Sunday, May 5, 2024

Commo check

 It's been so long I'd almost forgotten this place, but what seems deeply ironic is that just as I thought we had nothing more to talk about - the Forever Wars in SW Asia were winding down - the Putin government of Russia decided to re-imagine the last years of WW2 by attacking westwards into the plains of Ukraine.


Plus the Netanyahu government of Israel decided to respond to a bloody provocation raid by going from apartheid to active ethnic cleansing.

Let's say that I didn't have this stuff on my foreign policy bingo card.

Is there any enthusiasm for discussion of any of this?

Not sure what I myself can add; I don't see anything hopeful coming out of either conflict. Instead it seems increasingly likely that all the parties involved will end up worse off, proving that the destructive nature of modern warfare has gone a long way to reducing its utility as "politics by other means". 

But if there IS any interest feel free to leave a suggestion in the comments.


  1. This blog won't ever be removed from my feed, so if there are posts here, I will likely see them.

    I think the two wars are interesting in a number of dimensions, not least of which is that finally they are wars we aren't (directly) fighting in. A few quick thoughts:

    - Both wars have exposed (or further exposed) a lot of the same kind of insular groupthing among inside-the-beltway types that only starts to reverse after lots and lots of people die.

    -For Russia/Ukraine it was the delusion that Russia was a paper tiger and giving them superior weapons and knowhow would allow them to roll the Russians back to the pre-2014 borders and wind a decisive victory. It's only now that reality is starting to set in, but many are still parroting total victor wargoals.

    - In the Israel/Hamas conflict there's a different kind of magical thinking, a belief in immaculate retaliation that imagines it's possible to conduct operations in Gaza and defeat Hamas in the current circumstances without killing a lot of civilians.

    - The weird thing about the Gaza conflict is that almost everyone is ignoring the well-understood experience of urban warfare - urban warfare when civilians are present, especially when one party to the conflict uses civilians for tactical and strategic advatange, inevitably kills lots of civilians. There has never been a historical case when this has been avoided. The only times when it's not avoided is when civilians are either evacuated from the battlespace or are allowed to flee. And here is what is weird about this conflict - every party to the conflict does not want Palestianians to leave Gaza. Every party to the conflict does not want Palestinians to have the choice to be allowed to leave. Even the people who nominally claim to be on the side of Palestinians. This is such a consensus that no one even talks about it. And so that just guarantees that the urban battlespace will have lots of civilians anytime there is a war between Hamas and Israel, and everyone will lament the loss of life, offer magical solutions like more precsion or just maybe responding to Hamas at all, instead of the much more obvious solution of getting civilians out of the conflict zone with international guarantess that they will come back (perhaps even if they don't want to) once the war is over.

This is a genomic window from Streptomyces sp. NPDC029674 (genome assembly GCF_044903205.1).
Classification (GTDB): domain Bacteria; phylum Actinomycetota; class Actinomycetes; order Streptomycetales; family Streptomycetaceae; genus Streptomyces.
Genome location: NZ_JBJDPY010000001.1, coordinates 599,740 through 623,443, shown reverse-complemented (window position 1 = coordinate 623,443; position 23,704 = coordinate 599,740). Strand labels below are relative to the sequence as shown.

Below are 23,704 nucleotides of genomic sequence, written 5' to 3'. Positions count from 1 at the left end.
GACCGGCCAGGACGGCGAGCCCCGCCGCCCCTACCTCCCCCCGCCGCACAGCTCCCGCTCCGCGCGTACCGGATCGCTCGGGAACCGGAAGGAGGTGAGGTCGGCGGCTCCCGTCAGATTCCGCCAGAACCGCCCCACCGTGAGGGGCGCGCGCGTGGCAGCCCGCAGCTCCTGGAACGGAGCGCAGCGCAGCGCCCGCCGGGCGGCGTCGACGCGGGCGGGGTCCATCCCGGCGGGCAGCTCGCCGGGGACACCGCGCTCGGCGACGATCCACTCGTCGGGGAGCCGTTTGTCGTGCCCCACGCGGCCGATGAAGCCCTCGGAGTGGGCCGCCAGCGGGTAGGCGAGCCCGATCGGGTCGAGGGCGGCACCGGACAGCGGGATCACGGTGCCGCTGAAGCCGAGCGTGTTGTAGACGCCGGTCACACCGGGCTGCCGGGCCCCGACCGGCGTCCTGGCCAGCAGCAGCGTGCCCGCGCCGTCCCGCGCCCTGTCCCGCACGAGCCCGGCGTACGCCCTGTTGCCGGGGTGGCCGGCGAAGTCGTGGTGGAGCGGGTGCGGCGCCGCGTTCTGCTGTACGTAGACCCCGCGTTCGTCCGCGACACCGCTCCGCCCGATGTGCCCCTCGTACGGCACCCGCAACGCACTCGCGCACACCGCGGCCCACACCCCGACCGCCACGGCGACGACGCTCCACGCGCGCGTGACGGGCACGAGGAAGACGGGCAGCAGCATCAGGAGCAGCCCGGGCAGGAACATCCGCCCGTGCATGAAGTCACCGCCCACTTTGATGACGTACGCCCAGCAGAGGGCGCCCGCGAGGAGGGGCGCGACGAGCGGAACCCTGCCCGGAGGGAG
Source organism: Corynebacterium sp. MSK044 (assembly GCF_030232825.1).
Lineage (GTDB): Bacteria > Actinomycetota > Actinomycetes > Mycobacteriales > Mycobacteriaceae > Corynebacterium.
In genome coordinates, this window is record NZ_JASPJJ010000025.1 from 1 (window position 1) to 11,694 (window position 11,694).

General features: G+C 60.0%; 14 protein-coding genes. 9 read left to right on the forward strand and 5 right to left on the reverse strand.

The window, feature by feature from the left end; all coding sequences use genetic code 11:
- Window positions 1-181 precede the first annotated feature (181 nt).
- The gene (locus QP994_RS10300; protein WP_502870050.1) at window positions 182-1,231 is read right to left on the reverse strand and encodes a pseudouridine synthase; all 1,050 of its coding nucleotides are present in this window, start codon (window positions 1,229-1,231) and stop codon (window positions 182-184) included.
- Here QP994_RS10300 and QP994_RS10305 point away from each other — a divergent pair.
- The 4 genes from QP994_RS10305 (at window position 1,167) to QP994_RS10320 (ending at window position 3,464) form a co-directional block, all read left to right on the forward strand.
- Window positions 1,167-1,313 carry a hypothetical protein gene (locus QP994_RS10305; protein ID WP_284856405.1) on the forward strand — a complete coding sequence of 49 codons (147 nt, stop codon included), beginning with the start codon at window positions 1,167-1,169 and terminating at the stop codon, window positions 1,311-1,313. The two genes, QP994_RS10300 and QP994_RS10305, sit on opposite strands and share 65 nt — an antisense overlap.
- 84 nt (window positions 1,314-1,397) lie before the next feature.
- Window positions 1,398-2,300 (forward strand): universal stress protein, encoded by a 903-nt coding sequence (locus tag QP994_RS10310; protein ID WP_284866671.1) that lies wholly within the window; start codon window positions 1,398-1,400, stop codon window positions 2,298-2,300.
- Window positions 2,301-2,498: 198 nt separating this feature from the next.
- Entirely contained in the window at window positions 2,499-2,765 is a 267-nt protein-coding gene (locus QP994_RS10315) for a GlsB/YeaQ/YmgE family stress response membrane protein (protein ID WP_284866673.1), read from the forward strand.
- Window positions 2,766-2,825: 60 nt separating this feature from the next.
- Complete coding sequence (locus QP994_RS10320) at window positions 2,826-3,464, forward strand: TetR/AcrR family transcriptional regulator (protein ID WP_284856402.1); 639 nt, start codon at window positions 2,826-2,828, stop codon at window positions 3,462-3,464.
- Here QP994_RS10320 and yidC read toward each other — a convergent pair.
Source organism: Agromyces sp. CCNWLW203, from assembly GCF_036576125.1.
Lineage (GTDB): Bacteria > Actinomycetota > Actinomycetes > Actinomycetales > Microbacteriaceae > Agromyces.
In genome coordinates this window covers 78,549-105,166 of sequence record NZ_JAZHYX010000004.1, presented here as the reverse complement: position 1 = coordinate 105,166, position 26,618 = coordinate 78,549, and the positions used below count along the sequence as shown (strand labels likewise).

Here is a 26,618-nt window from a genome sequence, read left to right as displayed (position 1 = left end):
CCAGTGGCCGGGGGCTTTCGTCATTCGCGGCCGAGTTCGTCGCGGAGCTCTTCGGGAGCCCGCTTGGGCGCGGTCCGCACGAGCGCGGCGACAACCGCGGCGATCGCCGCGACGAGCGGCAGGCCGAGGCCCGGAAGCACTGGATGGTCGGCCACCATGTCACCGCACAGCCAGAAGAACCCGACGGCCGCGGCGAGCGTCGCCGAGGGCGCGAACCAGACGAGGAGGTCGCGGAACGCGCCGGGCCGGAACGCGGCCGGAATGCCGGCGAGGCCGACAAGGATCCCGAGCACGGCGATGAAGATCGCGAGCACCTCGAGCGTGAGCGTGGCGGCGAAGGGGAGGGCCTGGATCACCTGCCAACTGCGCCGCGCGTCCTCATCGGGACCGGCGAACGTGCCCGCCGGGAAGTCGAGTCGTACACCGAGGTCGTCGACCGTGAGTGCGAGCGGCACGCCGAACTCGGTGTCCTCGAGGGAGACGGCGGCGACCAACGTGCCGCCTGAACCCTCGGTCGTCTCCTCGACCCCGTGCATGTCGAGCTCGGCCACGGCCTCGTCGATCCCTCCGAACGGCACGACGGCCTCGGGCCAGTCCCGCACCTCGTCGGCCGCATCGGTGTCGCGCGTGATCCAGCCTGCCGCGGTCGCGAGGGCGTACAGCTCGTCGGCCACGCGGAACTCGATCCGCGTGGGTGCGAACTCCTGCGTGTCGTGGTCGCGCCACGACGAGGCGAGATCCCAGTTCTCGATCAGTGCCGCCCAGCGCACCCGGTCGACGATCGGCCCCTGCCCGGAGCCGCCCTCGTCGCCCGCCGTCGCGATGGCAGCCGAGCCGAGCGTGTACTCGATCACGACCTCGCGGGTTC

- Another major themes is how the Ukraine war especially has exposed the soft-underbelly of US and European defense industrial production and the various bean-counting and cost-saving Just In Time processes to wring efficiency out of low volume steady-state production lines. This is optimized under the assumption that the US will come in, have a couple of months of major combat operations that use but don't expend stockpiles, and then the drip, drip of low-volume production with, perhaps, a few top-up orders will bring things back to the status quo ante. The attritional warfare in Ukraine has broken that model.

    - Ukraine seems to have finally done what no US President has been able to do for the last couple of decades, which is get Europe to consider not free-riding so much on American military power. Sad that it's taken the threat of a cretin like Trump getting reelected and the neo-isolationism of the MAGA-right to finally get them to get serious about rebalancing.

    There are lots of other things, Iran conducting the largest ballistic missile attack since WW2 and failing badly, the continuing clusterfuck that is Syria and our continuing dubious presensce there, the Houthis and how they've shown you can still be technologically inferior and be able to project limited power into a strategic chokepoint, tying up a US battlegroup and a host of multinational surface ships.

  2. Holy crap, there are a lot of typos and fat-fingering in that - I should have edited it, but blogger gives this teeny tiny hard to scroll window. Hopefully what I was trying to say is clear from the context.

  3. So this is weird; this damn site won't let me comment as "me". But this is FDChief, and I can't really add much to what you've said, other than:
    1) The one other thing I think Ukraine-Russia did was spike the notion that "mechanized war" between peer militaries was over, and that it was going to be all-COIN all the time. Turns out that, yeah, if you have tanks and artillery you're gonna use them, and it'll take other tanks and artillery and the whole combined arms suite to deal with that. And
    2) I'm not so sure that the Iranians WANTED their attack to "succeed" (if you define that as "kill people and wreck shit". My suspicion is that it was designed to fail noisily, so they could assure their proxies they were "doing something"...but not enough to really piss the Israelis off and convince them to put more hurt on Tehran.